Kelsey Dayton

Recent Posts

Ski trip across Yellowstone reveals unique sounds of winter

Derek Collins takes in the view while skiing across Yellowstone National Park.

There are sounds in Yellowstone National Park that can only be heard in the winter, away from the snow machines and out of the snowcoaches. They are the squeak of cold snow underfoot and the whispered rhythm of skis pushing and gliding. They are the gurgle of thermal features and the splash of water descending from the air and returning to geyser pools, sounds too meek to hear above the din of throngs of people in summer. Continue Reading →

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Wildlife officials warn Yellowstone area grizzly bears expanding range, seeking food

Grizzly bear managers meet Dec. 10-11 in Missoula, mont.

As the population of grizzly bears in the greater Yellowstone area expands, grizzlies are expanding their range. That expansion, along with a year of low whitebark pine cone production—a staple of the grizzly’s diet—means outdoor enthusiasts need to be hyper-vigilant this fall, even when recreating in areas where they’ve never seen signs of bears. Continue Reading →

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Shoeshiner keeps old-school trade alive in Jackson bar

Tim Tetley works on Gordon Little’s boots at Tetley’s shoe-shine stand in the Cowboy Bar in Jackson, Wyo., south of Grand Teton National Park.

Walk into the Cowboy Bar, just south of Grand Teton National Park, on a busy night in the summer, and there might be a line of patrons waiting to climb into Tm Tetley’s shoe-shine chair. People take pictures as he scoots around on his stool, examining soles and whipping towels across the tops of boots until they gleam. For visitors it’s like a carnival ride to sit in the chair and have their footwear lathered back to pristine condition by someone dressed from an era passed, while in Jackson’s famous bar with its saddle seats. Continue Reading →

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Wyoming moose study focuses on large herd south of Grand Teton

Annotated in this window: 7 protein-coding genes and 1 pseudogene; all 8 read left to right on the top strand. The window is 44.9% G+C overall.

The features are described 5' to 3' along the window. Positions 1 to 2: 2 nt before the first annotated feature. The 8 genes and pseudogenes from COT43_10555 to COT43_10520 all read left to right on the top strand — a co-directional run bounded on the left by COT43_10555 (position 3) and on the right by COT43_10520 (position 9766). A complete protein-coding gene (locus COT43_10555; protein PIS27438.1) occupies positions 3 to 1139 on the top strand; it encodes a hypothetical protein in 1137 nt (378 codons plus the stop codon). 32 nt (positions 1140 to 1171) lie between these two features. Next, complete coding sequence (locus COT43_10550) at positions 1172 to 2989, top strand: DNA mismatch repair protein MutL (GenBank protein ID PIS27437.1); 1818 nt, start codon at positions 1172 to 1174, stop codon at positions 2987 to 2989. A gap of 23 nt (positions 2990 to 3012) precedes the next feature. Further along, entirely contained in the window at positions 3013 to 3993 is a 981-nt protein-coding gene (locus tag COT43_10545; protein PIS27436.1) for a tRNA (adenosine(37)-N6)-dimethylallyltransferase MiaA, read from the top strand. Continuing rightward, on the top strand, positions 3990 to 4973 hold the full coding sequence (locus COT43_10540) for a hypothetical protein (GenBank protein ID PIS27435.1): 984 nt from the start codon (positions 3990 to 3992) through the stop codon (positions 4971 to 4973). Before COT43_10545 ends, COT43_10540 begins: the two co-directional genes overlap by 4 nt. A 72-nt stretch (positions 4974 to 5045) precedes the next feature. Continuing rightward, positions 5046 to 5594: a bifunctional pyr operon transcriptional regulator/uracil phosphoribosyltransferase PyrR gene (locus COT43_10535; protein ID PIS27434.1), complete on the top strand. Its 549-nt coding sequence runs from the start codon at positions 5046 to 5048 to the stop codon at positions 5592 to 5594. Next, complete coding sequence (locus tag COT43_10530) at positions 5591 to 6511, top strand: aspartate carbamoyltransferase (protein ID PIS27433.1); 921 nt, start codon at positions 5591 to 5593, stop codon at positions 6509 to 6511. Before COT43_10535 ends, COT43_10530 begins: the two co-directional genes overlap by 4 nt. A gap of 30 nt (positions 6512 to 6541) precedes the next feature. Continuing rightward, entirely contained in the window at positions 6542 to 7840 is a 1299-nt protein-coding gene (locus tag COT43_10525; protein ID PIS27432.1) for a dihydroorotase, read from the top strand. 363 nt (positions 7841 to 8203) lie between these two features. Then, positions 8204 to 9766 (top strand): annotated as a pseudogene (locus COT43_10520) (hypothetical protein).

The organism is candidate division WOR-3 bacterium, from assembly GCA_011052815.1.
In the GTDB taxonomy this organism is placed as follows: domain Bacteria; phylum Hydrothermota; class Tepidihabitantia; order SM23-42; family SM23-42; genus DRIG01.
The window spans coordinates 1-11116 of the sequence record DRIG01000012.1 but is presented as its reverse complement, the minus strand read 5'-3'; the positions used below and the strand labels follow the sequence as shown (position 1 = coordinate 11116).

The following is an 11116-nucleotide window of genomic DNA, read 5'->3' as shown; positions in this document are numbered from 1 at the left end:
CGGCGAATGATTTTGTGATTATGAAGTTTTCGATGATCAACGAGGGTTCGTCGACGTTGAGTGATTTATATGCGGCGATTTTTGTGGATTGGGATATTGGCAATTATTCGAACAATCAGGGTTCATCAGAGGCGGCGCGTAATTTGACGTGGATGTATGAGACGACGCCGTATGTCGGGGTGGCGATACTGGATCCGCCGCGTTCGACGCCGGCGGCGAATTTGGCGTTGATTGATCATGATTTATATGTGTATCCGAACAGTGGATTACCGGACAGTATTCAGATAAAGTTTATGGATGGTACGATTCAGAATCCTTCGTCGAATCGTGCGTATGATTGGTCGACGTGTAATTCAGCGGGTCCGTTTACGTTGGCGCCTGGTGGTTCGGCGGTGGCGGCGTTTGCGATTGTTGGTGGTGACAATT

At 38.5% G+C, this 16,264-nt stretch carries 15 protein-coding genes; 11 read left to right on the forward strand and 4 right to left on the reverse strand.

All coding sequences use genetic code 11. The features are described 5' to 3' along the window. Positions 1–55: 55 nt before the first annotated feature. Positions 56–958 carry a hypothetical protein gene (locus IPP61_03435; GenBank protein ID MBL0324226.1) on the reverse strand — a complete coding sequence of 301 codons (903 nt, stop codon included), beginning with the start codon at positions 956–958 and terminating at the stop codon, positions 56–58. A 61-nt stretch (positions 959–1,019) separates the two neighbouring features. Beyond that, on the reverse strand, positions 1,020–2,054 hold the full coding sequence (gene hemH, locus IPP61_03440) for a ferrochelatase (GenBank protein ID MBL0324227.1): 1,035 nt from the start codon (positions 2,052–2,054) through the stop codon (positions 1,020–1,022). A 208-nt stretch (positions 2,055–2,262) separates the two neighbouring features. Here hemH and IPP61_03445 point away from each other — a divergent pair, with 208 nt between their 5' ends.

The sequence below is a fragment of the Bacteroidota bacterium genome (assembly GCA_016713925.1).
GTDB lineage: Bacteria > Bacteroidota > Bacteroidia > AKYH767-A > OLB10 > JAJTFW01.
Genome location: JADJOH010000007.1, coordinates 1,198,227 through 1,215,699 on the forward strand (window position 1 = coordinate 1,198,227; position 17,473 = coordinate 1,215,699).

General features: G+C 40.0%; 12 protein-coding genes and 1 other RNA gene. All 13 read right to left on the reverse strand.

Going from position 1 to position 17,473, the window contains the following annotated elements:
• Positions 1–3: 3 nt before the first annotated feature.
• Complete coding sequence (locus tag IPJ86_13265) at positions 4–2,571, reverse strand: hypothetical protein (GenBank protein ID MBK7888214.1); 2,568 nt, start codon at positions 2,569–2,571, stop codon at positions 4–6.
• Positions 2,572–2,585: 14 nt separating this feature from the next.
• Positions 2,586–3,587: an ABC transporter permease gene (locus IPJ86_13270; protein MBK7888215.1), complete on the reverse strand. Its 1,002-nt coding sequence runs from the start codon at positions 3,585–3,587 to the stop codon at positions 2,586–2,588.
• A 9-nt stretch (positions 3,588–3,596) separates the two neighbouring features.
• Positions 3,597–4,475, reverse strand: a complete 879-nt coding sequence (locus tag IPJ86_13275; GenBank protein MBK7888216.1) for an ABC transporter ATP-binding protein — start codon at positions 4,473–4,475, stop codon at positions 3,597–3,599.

A study on Wyoming’s largest moose herd could guide management decisions about oil and gas leasing in the Wyoming Range, south of Grand Teton National Park. The Wyoming Game and Fish Department, and the Wyoming Cooperative Fish and Wildlife Research Unit recently expanded a moose project in the Northern Wyoming Range between Jackson and Pinedale. Continue Reading →

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Study: Yellowstone elk pregnancies stressed from poor nutrition, not wolves

A University of Wyoming study shows that elk don’t respond frequently enough to threats from wolves to impact body fat and pregnancy rates. Wolves’ effects on elk populations is limited to direct predation, not harassment or stress that leads to lower pregnancy rates or poor body composition, according to the study. Continue Reading →

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Underwater War: Killing lake trout to save cutthroat in Yellowstone Park

The Yellowstone Park Foundation funds a range of programs and projects, including a long-term effort to reduce lake trout populations in Yellowstone National Park.

Attempts to save Yellowstone cutthroat began when they were first discovered in Yellowstone Lake in 1994. Work reached a crescendo this year with organizations helping fund work and research on Yellowstone Lake where lake trout have particularly overwhelmed the world’s largest natural cutthroat population. A combination of sci-fi like technology and experiments coupled with good old fashioned fishing could help shrink the lake trout population and in turn allow the cutthroat to thrive. Continue Reading →

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Yellowstone’s Mirror Plateau: A world away from the boardwalks

At an elevation of about 9,000 feet and 3.5 miles from an established trail, Mirror Lake on Yellowstone’s Mirror Plateau is one of the park’s more remote destinations. (Bradly J. Boner/WyoFile — click to enlarge)

There are so many things in Yellowstone National Park that can make you feel physically small — the roaring waterfalls, geysers spraying more than 100 feet in the air and bison as big as a small car. But it is in the backcountry that you not only feel small, but also insignificant, a speck in a world that seems to expand into an immeasurable vastness. I’d never heard of the Mirror Plateau until I read about it in an outdoor magazine last winter. I was intrigued by the idea of the isolation within a place that draws millions of visitors each year. It isn’t just rugged; it’s trail-less. It isn’t just obscure; it’s unknown to most people. It isn’t just untrammeled; overnight travel is limited to only several weeks in the summer and 14 total permits. Continue Reading →

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